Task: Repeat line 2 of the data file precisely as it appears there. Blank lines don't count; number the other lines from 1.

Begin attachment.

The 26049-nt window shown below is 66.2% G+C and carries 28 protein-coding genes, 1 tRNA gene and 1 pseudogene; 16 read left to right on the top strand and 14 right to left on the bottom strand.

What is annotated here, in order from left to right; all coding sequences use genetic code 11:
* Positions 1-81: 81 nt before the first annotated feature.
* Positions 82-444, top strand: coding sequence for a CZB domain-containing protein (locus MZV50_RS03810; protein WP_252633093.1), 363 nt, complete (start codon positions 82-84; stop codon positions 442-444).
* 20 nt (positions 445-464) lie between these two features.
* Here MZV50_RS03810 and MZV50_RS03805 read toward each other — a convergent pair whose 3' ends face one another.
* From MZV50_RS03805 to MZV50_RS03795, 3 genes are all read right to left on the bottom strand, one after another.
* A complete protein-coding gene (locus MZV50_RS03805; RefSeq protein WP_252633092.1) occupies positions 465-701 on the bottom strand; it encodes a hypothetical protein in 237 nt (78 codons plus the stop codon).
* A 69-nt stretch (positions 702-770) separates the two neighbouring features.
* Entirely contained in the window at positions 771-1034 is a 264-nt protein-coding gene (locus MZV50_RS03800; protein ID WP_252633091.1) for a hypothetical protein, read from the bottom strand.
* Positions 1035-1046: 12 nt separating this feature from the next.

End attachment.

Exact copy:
What is annotated here, in order from left to right; all coding sequences use genetic code 11: